Czech Republic Prime Minister Petr Fiala addresses an audience at the Hudson Institute in Washington (Photo: Petr Fiala on X)

BELFAST — A campaign led by the Czech Republic and financed by international partners to source artillery shells on the open market for Ukraine could lead to delivery of 1.5 million rounds by April 2025, according to Czech Prime Minister Petr Fiala.

The Czech government has already secured 500,000 shells, Fiala told the Hudson Institute on Tuesday, but, “There is no reason why we cannot deliver 1 million more in the next 12 months.”

The ammunition initiative involves the Czech Republic collaborating with a number of supplier nations from countries in Africa and Asia to secure the shells, purchased with funds from other friendly nations and eventually delivered to Kyiv.

The source nations, which Fiala did not identify, are wary of selling the shells directly to Ukraine, but will sell them to the Czech Republic. So far orders have been financed by 18 Western governments including Belgium, Canada, France, Germany, The Netherlands and Sweden, with first deliveries to Ukraine expected in June.

“The purpose of our initiative is to find ammunition on the world markets, to negotiate the financing and to potentially negotiate deliveries to Ukraine,” said Fiala. “We have the know-how, the contacts, we have experience and we can effectively organise this assistance.”

I spoke with the Speaker of the House of Representatives @MikeJohnson about Czech-American relations, the security situation in the world, support for Ukraine and Israel, and LNG supplies to Europe.


— Petr Fiala (@P_Fiala) April 16, 2024

He said that 500,000 shells “can now” be provided to Ukrainian forces. “Our goal is to create a long-term system of ammunition supplies for heavy weapons,” he added. “This will directly help to change the situation on the frontline.”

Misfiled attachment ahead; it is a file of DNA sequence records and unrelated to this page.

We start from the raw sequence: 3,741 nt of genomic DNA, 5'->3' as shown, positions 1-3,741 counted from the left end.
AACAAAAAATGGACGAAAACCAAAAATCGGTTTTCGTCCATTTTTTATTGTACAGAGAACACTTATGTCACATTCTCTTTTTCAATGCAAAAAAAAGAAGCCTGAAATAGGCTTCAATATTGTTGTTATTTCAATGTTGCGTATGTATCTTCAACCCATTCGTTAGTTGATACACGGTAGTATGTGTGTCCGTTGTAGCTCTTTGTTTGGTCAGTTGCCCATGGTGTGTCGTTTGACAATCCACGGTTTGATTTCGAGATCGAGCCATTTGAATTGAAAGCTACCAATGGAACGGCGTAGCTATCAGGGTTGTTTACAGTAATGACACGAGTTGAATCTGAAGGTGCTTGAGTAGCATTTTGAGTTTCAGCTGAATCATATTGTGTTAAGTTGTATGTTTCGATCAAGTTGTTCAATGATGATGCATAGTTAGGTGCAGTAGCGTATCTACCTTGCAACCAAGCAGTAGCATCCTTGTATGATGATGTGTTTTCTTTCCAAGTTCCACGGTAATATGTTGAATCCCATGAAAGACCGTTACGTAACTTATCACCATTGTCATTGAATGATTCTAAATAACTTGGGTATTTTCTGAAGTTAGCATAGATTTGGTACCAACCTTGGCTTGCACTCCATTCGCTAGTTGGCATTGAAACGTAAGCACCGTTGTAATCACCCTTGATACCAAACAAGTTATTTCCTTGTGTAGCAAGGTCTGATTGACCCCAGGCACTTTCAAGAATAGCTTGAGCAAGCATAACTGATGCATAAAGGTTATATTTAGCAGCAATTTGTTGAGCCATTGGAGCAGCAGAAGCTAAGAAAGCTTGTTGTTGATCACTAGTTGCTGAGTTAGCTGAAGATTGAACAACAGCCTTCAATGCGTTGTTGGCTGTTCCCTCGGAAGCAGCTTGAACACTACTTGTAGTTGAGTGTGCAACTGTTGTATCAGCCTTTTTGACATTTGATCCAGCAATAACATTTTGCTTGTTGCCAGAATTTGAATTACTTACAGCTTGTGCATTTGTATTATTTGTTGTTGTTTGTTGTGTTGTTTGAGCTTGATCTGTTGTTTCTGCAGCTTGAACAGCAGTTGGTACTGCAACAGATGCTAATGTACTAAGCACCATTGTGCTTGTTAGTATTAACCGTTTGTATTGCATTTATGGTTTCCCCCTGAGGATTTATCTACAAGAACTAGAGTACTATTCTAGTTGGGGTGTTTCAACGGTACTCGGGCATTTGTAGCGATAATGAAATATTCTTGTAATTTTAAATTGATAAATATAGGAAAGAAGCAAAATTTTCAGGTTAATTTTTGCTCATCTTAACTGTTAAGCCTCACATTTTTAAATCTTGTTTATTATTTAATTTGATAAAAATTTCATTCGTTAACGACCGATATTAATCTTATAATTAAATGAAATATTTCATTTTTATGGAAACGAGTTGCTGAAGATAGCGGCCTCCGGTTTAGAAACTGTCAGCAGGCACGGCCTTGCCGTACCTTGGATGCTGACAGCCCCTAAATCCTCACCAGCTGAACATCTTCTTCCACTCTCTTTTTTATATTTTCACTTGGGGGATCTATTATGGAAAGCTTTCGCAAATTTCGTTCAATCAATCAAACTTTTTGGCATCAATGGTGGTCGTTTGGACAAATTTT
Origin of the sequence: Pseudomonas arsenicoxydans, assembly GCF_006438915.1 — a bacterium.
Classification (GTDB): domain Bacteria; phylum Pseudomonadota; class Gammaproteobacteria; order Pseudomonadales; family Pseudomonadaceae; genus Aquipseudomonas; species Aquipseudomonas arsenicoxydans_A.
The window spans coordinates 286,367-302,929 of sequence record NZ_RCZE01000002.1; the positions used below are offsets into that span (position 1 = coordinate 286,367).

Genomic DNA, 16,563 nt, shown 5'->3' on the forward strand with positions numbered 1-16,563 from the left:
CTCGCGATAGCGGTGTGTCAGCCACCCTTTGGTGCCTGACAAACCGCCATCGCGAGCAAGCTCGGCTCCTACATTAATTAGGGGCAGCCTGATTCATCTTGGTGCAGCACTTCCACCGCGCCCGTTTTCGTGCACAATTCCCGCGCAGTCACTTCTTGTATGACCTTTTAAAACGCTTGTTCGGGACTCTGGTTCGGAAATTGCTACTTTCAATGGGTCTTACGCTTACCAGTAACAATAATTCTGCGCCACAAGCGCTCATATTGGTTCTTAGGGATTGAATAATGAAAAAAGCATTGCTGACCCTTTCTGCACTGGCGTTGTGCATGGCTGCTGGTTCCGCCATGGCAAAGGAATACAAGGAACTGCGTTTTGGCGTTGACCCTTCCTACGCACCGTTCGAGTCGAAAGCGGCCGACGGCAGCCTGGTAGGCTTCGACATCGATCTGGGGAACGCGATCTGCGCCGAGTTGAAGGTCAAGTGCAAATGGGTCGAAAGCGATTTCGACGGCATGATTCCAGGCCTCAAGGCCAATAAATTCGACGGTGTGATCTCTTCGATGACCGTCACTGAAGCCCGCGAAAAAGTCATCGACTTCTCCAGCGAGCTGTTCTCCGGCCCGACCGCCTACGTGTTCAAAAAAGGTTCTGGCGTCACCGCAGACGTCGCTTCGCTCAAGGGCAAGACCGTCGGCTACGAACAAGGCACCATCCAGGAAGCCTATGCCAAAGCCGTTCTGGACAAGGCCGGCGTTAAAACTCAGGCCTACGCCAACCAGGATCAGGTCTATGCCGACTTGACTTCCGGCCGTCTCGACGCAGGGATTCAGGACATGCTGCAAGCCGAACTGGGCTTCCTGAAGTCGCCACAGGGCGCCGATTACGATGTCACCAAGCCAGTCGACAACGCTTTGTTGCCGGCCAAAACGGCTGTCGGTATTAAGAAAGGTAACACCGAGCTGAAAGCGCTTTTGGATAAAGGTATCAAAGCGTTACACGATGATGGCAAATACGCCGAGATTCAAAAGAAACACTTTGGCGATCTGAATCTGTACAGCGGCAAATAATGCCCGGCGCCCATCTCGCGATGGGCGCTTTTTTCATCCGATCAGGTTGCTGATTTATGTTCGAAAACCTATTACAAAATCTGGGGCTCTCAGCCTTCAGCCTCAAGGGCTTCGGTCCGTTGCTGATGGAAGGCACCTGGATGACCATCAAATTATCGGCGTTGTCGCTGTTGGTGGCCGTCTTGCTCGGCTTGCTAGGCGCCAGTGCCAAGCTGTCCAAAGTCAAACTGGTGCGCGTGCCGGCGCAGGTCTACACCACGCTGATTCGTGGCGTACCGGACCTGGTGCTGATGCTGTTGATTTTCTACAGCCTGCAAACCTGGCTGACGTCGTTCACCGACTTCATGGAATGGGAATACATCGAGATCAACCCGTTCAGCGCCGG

“I believe that our initiative can simply cover the ammunition gap, at least until Europe can produce enough ammunition” said Fiala. “We cannot resign on this responsibility.”

Ukraine has suffered an acute shortage of ammunition for months, reduced to a firing rate of 2,000 rounds per day, with some estimates suggesting Russian forces are firing at five times that rate.

Fiala noted that over the last two years, the Czech Republic alone has delivered 1.3 million artillery shells to Ukraine.

By contrast, the European Union (EU) missed its target of supplying Ukraine with 1 million artillery shells by March 2024, having committed to achieve such a feat in a year. On a more positive note for Ukraine, production capacity by member states is expected to reach 1.4 million rounds in 2024 and hit 2 million rounds in 2025, according to Thierry Breton, European Commissioner for the Internal Market.

More broadly, the Czech Republic has supplied Ukraine with 874 pieces of equipment, covering infantry fighting vehicles, helicopters, rocket launchers and “other weapons,” since the conflict with Russia started, according to Fiala.

He added that the Czech Armed Forces have already trained 4,300 Ukrainian soldiers and plan on training another 4,000.

“We need to stop Russian aggression and work on a stable, independent and democratic future for Ukraine,” said Fiala. “This is the only solution if we don’t want to face [a] strong Russia at the door of NATO.”